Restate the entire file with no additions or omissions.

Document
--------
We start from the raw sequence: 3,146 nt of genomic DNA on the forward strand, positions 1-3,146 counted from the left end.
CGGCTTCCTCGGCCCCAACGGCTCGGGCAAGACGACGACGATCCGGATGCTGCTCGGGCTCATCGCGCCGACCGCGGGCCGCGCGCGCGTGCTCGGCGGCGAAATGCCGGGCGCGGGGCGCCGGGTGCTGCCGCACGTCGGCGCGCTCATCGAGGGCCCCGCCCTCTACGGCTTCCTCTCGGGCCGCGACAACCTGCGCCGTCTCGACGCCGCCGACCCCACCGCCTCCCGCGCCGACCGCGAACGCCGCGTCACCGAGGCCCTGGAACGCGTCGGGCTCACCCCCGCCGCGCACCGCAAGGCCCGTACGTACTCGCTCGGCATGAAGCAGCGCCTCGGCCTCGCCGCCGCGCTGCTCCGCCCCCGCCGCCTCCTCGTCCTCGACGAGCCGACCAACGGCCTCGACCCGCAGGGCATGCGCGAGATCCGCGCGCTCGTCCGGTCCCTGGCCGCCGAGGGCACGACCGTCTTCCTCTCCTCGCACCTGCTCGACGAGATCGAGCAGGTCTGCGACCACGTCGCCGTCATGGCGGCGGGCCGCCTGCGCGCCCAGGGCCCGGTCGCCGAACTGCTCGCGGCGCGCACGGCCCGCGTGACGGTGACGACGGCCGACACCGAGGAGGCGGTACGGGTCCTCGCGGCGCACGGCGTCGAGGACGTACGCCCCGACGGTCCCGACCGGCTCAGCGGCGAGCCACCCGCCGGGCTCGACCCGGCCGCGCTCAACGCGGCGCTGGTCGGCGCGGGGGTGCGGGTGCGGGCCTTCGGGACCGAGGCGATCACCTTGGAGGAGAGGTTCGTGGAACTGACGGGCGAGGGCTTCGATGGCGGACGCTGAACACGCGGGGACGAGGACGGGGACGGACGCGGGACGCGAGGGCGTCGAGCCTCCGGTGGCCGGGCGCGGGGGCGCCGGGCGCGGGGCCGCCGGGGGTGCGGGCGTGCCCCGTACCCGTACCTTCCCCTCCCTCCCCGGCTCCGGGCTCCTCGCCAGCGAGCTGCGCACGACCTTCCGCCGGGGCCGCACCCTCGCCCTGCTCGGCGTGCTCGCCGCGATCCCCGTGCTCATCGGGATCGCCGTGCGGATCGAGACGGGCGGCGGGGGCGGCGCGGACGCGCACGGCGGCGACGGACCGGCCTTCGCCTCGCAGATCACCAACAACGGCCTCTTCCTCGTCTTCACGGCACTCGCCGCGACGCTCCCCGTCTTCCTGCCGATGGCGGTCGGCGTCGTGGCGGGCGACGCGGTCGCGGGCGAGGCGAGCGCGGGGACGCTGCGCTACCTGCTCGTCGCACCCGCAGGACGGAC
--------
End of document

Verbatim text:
We start from the raw sequence: 3,146 nt of genomic DNA on the forward strand, positions 1-3,146 counted from the left end.
CGGCTTCCTCGGCCCCAACGGCTCGGGCAAGACGACGACGATCCGGATGCTGCTCGGGCTCATCGCGCCGACCGCGGGCCGCGCGCGCGTGCTCGGCGGCGAAATGCCGGGCGCGGGGCGCCGGGTGCTGCCGCACGTCGGCGCGCTCATCGAGGGCCCCGCCCTCTACGGCTTCCTCTCGGGCCGCGACAACCTGCGCCGTCTCGACGCCGCCGACCCCACCGCCTCCCGCGCCGACCGCGAACGCCGCGTCACCGAGGCCCTGGAACGCGTCGGGCTCACCCCCGCCGCGCACCGCAAGGCCCGTACGTACTCGCTCGGCATGAAGCAGCGCCTCGGCCTCGCCGCCGCGCTGCTCCGCCCCCGCCGCCTCCTCGTCCTCGACGAGCCGACCAACGGCCTCGACCCGCAGGGCATGCGCGAGATCCGCGCGCTCGTCCGGTCCCTGGCCGCCGAGGGCACGACCGTCTTCCTCTCCTCGCACCTGCTCGACGAGATCGAGCAGGTCTGCGACCACGTCGCCGTCATGGCGGCGGGCCGCCTGCGCGCCCAGGGCCCGGTCGCCGAACTGCTCGCGGCGCGCACGGCCCGCGTGACGGTGACGACGGCCGACACCGAGGAGGCGGTACGGGTCCTCGCGGCGCACGGCGTCGAGGACGTACGCCCCGACGGTCCCGACCGGCTCAGCGGCGAGCCACCCGCCGGGCTCGACCCGGCCGCGCTCAACGCGGCGCTGGTCGGCGCGGGGGTGCGGGTGCGGGCCTTCGGGACCGAGGCGATCACCTTGGAGGAGAGGTTCGTGGAACTGACGGGCGAGGGCTTCGATGGCGGACGCTGAACACGCGGGGACGAGGACGGGGACGGACGCGGGACGCGAGGGCGTCGAGCCTCCGGTGGCCGGGCGCGGGGGCGCCGGGCGCGGGGCCGCCGGGGGTGCGGGCGTGCCCCGTACCCGTACCTTCCCCTCCCTCCCCGGCTCCGGGCTCCTCGCCAGCGAGCTGCGCACGACCTTCCGCCGGGGCCGCACCCTCGCCCTGCTCGGCGTGCTCGCCGCGATCCCCGTGCTCATCGGGATCGCCGTGCGGATCGAGACGGGCGGCGGGGGCGGCGCGGACGCGCACGGCGGCGACGGACCGGCCTTCGCCTCGCAGATCACCAACAACGGCCTCTTCCTCGTCTTCACGGCACTCGCCGCGACGCTCCCCGTCTTCCTGCCGATGGCGGTCGGCGTCGTGGCGGGCGACGCGGTCGCGGGCGAGGCGAGCGCGGGGACGCTGCGCTACCTGCTCGTCGCACCCGCAGGACGGAC